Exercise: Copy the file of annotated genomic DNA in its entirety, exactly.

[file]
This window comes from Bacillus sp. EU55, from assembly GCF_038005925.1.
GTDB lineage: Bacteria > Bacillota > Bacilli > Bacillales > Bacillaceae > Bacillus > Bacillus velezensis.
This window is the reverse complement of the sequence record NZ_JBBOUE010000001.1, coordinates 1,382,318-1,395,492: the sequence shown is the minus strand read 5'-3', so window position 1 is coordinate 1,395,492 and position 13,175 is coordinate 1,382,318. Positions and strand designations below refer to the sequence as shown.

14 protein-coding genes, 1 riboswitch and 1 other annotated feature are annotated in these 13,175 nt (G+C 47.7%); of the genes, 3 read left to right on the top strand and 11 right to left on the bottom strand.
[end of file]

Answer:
This window comes from Bacillus sp. EU55, from assembly GCF_038005925.1.
GTDB lineage: Bacteria > Bacillota > Bacilli > Bacillales > Bacillaceae > Bacillus > Bacillus velezensis.
This window is the reverse complement of the sequence record NZ_JBBOUE010000001.1, coordinates 1,382,318-1,395,492: the sequence shown is the minus strand read 5'-3', so window position 1 is coordinate 1,395,492 and position 13,175 is coordinate 1,382,318. Positions and strand designations below refer to the sequence as shown.

14 protein-coding genes, 1 riboswitch and 1 other annotated feature are annotated in these 13,175 nt (G+C 47.7%); of the genes, 3 read left to right on the top strand and 11 right to left on the bottom strand.